“We look forward to working with Dr. Lai and Taiwan’s leaders of all parties to advance our shared interests and values, and to further our long-standing unofficial relationship, consistent with the US one-China policy,“ Blinken said. “The United States is committed to maintaining cross-strait peace and stability, and the peaceful resolution of differences, free from coercion and pressure.”
Blinken also gave a shout out to the democratic process that saw Lai of the independence-leaning DPP elected by 40 per cent compared to 33.5 per cent for his main rival Hou Yu-ih with the Kuomintang and 26.5 per cent for Ko Wen-je from the upstart Taiwan People’s Party. This is the first time any party has won three consecutive terms.
“We also congratulate the Taiwan people for once again demonstrating the strength of their robust democratic system and electoral process,” Blinken said. “We are confident that Taiwan will continue to serve as an example for all who strive for freedom, democracy, and prosperity.”
Like most countries, the US does not recognise Taiwan as an independent state. But Washington maintains robust unofficial ties with Taipei, opposes any attempt to take the self-governed island by force and is committed to supplying it with weapons – positions that anger Beijing.
“The partnership between the American people and the people on Taiwan, rooted in democratic values, continues to broaden and deepen across economic, cultural, and people-to-people ties,” Blinken added.
The US sought in recent weeks to walk a fine line, stating repeatedly that it had no favoured candidate but would work closely with whomever was elected, even as China has watched warily for any sign that Washington was tipping the scales in favour of the DPP, deeply distrusted by Beijing.
Hsiao is well liked in Congress and the White House and is likely to be a key bridge between the island and Washington. The daughter of an American mother, she is also the first mixed-race candidate to hold the office.
In recent weeks, China has threatened trade sanctions, expanded cyber campaigns, over flown balloons and increased fighter jet and naval exercises around the self-governing island, which Taiwan authorities have characterised as intimidation tactics aimed at helping elect the KMT.
Chinese officials also repeatedly framed the vote as a choice between “war and peace”, with Lai painted as a separationist who would lead Taiwan into conflict.
But analysts say China could take some comfort in the electoral results in the 113-member legislature, which failed to hand the DPP a majority, making it more challenging to govern or pass independence-leaning policies.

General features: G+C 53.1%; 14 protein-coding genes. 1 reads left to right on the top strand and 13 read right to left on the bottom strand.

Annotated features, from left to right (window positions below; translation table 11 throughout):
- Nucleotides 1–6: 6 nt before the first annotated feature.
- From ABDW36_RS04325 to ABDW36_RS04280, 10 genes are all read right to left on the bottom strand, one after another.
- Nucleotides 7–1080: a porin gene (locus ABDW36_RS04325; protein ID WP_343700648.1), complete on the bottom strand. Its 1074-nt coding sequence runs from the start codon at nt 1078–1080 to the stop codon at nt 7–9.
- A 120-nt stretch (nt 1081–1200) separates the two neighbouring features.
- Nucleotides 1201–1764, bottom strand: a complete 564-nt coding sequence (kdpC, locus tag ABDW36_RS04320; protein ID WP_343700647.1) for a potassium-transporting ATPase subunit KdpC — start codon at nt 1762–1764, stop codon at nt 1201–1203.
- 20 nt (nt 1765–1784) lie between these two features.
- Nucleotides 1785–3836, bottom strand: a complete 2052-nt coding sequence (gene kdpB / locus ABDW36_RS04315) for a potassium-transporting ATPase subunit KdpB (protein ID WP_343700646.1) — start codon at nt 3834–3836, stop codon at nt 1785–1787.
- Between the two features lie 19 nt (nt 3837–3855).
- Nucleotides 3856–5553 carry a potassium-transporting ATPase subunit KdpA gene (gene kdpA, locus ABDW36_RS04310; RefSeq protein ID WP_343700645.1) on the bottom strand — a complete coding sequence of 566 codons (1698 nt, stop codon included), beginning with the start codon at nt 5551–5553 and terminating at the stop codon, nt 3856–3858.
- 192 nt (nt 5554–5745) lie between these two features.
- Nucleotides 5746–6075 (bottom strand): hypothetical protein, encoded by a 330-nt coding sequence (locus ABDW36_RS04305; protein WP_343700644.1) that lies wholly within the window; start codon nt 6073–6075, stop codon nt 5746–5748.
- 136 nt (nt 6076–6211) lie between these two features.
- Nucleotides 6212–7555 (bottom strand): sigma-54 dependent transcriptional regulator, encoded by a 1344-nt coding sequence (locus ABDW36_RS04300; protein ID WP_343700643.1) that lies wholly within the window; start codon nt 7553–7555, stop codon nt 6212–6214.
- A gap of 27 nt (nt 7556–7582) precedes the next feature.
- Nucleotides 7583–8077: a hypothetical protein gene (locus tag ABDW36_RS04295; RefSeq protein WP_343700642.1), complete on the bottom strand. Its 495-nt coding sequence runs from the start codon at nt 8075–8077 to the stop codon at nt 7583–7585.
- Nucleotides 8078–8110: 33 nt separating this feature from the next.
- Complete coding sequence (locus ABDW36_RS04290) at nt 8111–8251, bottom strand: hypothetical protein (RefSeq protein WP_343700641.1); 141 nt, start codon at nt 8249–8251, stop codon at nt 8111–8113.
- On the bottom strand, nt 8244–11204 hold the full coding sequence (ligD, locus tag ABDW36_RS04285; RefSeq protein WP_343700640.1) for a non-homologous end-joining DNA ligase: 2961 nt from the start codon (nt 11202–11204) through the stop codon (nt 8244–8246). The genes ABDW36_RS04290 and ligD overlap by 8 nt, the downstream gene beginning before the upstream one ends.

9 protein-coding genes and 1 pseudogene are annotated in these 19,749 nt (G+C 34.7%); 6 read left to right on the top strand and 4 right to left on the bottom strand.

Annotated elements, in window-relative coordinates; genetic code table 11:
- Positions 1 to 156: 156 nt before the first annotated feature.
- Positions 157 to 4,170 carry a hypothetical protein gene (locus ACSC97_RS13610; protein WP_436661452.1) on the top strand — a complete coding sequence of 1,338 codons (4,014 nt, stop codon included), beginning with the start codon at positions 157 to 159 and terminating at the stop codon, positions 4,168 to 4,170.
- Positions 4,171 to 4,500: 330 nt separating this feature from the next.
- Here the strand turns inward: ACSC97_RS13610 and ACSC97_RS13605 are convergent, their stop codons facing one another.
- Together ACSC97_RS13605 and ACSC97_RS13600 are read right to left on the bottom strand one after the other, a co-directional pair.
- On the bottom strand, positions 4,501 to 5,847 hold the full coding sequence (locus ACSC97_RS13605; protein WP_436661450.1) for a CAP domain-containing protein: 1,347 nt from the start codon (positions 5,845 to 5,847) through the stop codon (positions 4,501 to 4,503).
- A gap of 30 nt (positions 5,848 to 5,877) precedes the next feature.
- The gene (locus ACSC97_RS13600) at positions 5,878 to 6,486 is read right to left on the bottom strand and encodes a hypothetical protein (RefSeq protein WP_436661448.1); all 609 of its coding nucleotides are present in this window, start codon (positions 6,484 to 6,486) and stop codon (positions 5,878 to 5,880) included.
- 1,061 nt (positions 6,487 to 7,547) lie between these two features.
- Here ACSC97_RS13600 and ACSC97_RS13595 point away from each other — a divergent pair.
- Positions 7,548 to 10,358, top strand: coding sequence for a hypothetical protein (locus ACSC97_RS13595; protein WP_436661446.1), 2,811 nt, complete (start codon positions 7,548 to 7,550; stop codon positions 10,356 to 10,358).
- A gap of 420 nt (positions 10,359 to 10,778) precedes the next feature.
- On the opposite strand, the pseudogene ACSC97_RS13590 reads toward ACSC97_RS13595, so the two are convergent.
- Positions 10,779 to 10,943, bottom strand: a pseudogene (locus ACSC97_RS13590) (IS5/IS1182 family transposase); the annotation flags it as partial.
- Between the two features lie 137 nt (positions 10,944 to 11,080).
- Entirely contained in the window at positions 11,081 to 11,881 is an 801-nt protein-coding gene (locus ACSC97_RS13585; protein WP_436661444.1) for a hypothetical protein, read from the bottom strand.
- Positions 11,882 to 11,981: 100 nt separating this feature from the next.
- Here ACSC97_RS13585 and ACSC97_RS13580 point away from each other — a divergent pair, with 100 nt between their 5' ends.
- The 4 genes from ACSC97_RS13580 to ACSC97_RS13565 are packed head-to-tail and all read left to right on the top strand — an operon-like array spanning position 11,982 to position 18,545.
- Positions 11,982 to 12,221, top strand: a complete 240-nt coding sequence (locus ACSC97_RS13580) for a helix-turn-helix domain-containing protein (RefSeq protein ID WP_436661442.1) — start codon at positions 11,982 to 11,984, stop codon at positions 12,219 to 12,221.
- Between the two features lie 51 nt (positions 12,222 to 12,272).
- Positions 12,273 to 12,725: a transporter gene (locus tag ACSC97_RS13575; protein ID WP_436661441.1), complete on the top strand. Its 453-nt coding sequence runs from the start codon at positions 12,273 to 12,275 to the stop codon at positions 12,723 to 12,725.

On Saturday, members of the US House Foreign Affairs Committee, including its chairman, Republican Michael McCaul from Texas and its lead Democrat, Gregory Meeks from New York, also offered their congratulations to Lai.
“Today’s election is another milestone for Taiwan’s vibrant and robust democracy,” the committee said in a statement, congratulating the Taiwanese people on their eighth democratic presidential election since 1996 after decades of authoritarian rule and martial law.
“We condemn Beijing’s attempts to influence the elections through disinformation and military pressure and applaud the people of Taiwan for upholding democratic ideals,” the committee added. “We look forward to working with President-elect Lai and Vice-President-elect Hsiao to enhance the US-Taiwan economic, cultural, and defence relationship.”
At the same time, the US has blocked exports of high-end semiconductors and other technologies it sees as helping strengthen the People’s Liberation Army, policies that China decries as a “Cold War” bid to frustrate China’s economic development.
In his statement Saturday, Blinken sought to reassure China that it remained guided by the Taiwan Relations Act, the three Joint Communiques, and the Six Assurances that have defined the US-China-Taiwan dynamic since Washington and Beijing established formal diplomatic relations in 1979.
Beijing strongly opposes US military aid to the island. Under the Taiwan Enhanced Resilience Act passed in 2022, Washington is authorised to extend up to US$2 billion annually in military grant assistance to Taipei between 2023 and 2027.
“Whatever changes take place in Taiwan, the basic fact that there is only one China in the world and Taiwan is part of China will not change,” the Taiwan Affairs Office of the State Council said in a statement from Beijing.
“We believe that the international community will continue to adhere to the one-China principle, and understand and support the Chinese people’s just cause of opposing “Taiwan independence” separatist activities and striving to achieve national reunification,” it added.
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